The difference that makes a difference, which knowledge federation is positioned to contribute, is to organize us in knowledge work in such a way, that the result is the production of meaning.
The purpose of knowledge federation is to <p>
The above observation by Anthony Giddens points to the impact that its absence, the impact of using the technology to merely broadcast information, had on culture and "human quality".
Dazzled by an overload of data, in a reality whose complexity is well beyond our comprehension—we have no other recourse but "ontological security". We find meaning in learning a profession, and performing in it a competitively.
But ontological security is what binds us to power structure.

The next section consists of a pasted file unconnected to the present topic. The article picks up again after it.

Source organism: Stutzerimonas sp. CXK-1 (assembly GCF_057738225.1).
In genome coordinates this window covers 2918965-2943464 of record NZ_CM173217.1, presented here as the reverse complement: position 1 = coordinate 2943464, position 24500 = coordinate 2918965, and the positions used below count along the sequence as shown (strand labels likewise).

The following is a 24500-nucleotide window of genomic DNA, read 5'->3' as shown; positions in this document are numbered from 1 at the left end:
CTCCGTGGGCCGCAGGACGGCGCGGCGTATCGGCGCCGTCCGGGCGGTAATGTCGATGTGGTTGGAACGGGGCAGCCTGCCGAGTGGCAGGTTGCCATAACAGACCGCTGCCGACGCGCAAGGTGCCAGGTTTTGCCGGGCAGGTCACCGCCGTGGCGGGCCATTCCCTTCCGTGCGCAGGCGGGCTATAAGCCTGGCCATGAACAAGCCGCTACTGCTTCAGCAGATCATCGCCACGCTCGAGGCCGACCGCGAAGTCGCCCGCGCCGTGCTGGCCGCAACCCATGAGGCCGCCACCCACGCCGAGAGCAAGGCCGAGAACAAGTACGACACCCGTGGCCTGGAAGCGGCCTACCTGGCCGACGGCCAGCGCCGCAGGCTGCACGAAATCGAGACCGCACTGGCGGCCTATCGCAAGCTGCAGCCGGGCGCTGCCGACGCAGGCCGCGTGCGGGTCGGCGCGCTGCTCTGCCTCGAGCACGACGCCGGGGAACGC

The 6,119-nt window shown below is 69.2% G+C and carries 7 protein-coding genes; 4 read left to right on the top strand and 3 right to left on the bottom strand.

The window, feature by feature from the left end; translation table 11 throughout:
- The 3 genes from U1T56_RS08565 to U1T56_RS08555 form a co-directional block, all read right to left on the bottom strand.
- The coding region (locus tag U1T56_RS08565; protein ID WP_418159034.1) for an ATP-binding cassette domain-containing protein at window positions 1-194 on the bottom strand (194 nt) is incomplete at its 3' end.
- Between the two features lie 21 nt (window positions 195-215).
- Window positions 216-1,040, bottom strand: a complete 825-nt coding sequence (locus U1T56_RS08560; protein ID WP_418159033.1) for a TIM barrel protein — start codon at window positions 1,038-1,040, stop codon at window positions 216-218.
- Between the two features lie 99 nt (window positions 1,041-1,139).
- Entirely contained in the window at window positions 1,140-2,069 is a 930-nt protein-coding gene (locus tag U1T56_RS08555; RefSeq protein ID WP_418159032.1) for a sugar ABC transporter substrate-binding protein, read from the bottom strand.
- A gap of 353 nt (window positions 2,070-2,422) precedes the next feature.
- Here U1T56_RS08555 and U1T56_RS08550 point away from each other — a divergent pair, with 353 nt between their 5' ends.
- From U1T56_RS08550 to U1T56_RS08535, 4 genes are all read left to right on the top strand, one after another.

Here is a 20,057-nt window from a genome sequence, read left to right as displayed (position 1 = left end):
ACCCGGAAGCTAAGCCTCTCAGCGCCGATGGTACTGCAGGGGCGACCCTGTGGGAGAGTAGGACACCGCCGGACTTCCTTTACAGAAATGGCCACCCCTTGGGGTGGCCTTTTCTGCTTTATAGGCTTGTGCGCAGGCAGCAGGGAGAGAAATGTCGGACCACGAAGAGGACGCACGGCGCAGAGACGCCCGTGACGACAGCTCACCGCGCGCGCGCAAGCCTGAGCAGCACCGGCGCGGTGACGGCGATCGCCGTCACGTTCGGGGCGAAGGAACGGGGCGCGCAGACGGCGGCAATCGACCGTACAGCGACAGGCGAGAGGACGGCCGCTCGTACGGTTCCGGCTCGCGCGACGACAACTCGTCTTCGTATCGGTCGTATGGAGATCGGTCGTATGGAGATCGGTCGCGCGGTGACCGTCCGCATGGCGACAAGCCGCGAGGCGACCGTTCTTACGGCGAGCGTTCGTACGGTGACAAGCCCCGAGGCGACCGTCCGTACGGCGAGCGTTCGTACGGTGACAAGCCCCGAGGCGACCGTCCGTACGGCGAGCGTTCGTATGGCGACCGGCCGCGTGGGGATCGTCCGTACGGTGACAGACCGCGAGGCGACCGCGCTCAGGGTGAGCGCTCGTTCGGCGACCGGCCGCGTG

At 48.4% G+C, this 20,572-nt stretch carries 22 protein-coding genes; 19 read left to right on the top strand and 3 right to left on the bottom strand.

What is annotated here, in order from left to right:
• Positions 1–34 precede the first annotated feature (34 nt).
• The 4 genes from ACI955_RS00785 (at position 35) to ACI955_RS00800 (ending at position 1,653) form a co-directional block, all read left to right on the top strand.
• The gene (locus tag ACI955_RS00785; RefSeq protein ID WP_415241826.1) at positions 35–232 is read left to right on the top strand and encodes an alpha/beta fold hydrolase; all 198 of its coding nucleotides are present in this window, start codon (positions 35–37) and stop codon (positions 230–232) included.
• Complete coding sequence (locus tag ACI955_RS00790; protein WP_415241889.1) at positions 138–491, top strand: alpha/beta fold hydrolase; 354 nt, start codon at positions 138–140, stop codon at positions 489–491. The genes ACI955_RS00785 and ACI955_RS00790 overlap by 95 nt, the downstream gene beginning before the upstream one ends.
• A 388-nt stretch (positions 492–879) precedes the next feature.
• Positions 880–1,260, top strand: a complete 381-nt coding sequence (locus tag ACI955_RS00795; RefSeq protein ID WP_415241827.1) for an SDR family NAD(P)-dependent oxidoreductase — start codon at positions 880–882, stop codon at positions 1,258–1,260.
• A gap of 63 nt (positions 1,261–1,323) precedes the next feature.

What is to be done, if we should be able to use the new technology to change our collective mind?
Engelbart left us a clear answer in the opening slides of his "A Call to Action" presentation, which were prepared for a 2007 panel that Google organized to share his vision to the world, but were not shown(!).
In the first slide, Engelbart emphasized that "new thinking" or a "new paradigm" is needed. In the second, he pointed out what this "new thinking" was.
We ride a common economic-political vehicle traveling at an ever-accelerating pace through increasingly complex terrain.
Our headlights are much too dim and blurry. We have totally inadequate steering and braking controls.
There can be no doubt that systemic innovation was the direction Engelbart was pointing to. He indeed published an ingenious methodology for systemic innovation already in 1962, six years before Jantsch and others created theirs in Bellagio, Italy; and he used this methodology throughout his career.